Friday, 6:21 pm, principle photography on Awake begins. That’s right I’m dropping industry lingo into this post. Now we did have a couple of re-shoots and additions to what we shot, but 90% was in the can, yes that’s more lingo, during these three days. Now, Awake has definitely been the most thought out and organized production we’ve ever done, both in pre-production and production. We took our time ensuring the lighting, sound, and cinematography was just right. Now I know it sounds like standard operating procedure, and it should be, but we hadn’t really put as much time in pre-production on anything else before, or on lighting and sound recording. I hope it shows with this film. I mean like this one is really good not that the rest are shameful.
So our first day of shooting was definitely one of the toughest and most involved visually. The scene has zero dialogue so the visual acting, camera, and sound really have to tell the story. Daniel did a great job acting in this scene, which is one of the most important in the film. In addition to that it was a very low light scene. This is problematic when shooting with a camera with a small chip. Like the one we used. Hurray? Generally the smaller the chip the less sensitive it is to light. Which means we needed a whole lot more of it to not add any electronic gain the camera tries to add to brighten the image. The gain causes the footage to become grainy and look terrible unless you have like an Alexa or maybe a C300. But I digress, the work around I used was to lock exposure at 0db of gain or at its native ISO and then added light to get the look I wanted for the scene, which is a pain in the ass without a grip.
That’s why we get paid the big bucks on actual paid jobs. Now with a 1/2.7” chip this usually requires much more light then you’d think, especially in comparison to what we see with naked eye. I think we spent about thirty minutes lighting each shot. This would have been much quicker if we had any professional lighting equipment. HINT HINT. We ended up using regular desk lamps with full spectrum fluorescent bulbs to match with daylight color temperature on the entire film.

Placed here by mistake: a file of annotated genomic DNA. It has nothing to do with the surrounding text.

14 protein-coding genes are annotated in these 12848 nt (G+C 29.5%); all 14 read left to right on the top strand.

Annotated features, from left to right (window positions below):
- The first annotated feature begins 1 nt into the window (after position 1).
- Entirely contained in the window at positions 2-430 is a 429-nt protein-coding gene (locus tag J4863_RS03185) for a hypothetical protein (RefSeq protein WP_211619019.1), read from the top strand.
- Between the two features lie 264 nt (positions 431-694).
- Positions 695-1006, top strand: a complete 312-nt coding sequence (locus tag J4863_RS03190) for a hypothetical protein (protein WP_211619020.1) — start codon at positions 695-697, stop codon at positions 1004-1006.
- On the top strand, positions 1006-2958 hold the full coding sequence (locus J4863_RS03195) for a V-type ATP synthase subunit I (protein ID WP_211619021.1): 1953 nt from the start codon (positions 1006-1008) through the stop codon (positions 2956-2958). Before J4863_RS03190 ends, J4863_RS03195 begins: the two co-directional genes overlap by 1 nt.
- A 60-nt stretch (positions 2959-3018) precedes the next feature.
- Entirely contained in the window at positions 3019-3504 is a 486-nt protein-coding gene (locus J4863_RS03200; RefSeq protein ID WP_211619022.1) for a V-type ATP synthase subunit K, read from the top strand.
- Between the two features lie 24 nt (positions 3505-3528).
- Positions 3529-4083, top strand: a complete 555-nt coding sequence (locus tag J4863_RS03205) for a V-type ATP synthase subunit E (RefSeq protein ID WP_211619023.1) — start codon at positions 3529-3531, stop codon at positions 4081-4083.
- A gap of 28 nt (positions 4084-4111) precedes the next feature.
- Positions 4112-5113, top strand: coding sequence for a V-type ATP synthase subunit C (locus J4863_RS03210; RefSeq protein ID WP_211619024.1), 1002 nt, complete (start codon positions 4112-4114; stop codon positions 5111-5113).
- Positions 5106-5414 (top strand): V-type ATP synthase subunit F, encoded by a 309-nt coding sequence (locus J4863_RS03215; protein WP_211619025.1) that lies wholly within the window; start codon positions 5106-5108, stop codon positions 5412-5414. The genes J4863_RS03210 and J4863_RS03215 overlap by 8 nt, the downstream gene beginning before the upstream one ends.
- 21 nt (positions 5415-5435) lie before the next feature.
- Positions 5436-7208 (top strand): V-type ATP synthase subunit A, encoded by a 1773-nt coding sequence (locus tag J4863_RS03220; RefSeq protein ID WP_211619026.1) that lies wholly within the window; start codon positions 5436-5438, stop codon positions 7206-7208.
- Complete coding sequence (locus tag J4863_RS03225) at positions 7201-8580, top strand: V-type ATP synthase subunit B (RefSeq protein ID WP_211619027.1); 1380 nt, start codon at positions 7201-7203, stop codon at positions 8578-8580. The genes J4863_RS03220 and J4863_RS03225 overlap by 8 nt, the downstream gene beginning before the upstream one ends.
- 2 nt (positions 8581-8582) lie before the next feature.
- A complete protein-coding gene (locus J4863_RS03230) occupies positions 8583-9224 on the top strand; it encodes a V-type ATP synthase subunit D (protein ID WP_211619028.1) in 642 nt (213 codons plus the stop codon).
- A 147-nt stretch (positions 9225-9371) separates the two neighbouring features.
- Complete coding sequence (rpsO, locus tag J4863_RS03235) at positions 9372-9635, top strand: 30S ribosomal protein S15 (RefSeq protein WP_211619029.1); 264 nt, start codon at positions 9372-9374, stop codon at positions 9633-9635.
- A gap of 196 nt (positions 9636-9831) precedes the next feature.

Now that we’ve talked about some lighting and visual stuff we need to address sound, because it is 50% of what we see. Isn’t that what people say. Anyways, our audio kit is not anything ideal, but neither is anything we are using. But with the right skills and technique you can get good sound with what we have. So we once again had to add extra attention to the way we were recording production sound. I know some of you are asking yourselves “why not just put my VideoMic on my camera and start shooting?” Well because you can’t just “fix it in post.” Now having an ample crew of about one forced us to get a little creative with our microphone placement. At some points in lue of a boom operator I would fix the microphone over the actors using a cheap car pod attached to the window.
This was only passable because there wasn’t much movement in the scene. For other scenes I made sure to have a boom operator that at least understood the importance of microphone placement. Another aspect of the overall sound design that we were addressing for the first time is foley. For those of you that don’t know what that means; foley is separate recordings of sounds in the scene like footsteps etc.
Now this film does not have a lot of dialogue as it is much more action driven. The sound design really had to help set the mood. Now we had to ensure sounds were recorded very well and we did quite a bit of it during actual takes as well by placing the microphone close to what we wanted emphasized. Whether it be the sounds of footsteps, phones ringing, or doors opening, we placed the microphone specifically to emphasize those sounds. This left only minor needs for foley, much less than I expected.
The last day of shooting we did a lot of bouncing around from location to location. Thankfully scenes were short, our other actors Rie and Kevin showed up ready and on point, and we had a fair amount of available light. So after three long days, many mistakes made, and lessons learned, at about 9:00 pm Sunday we wrapped principle photography on Awake.
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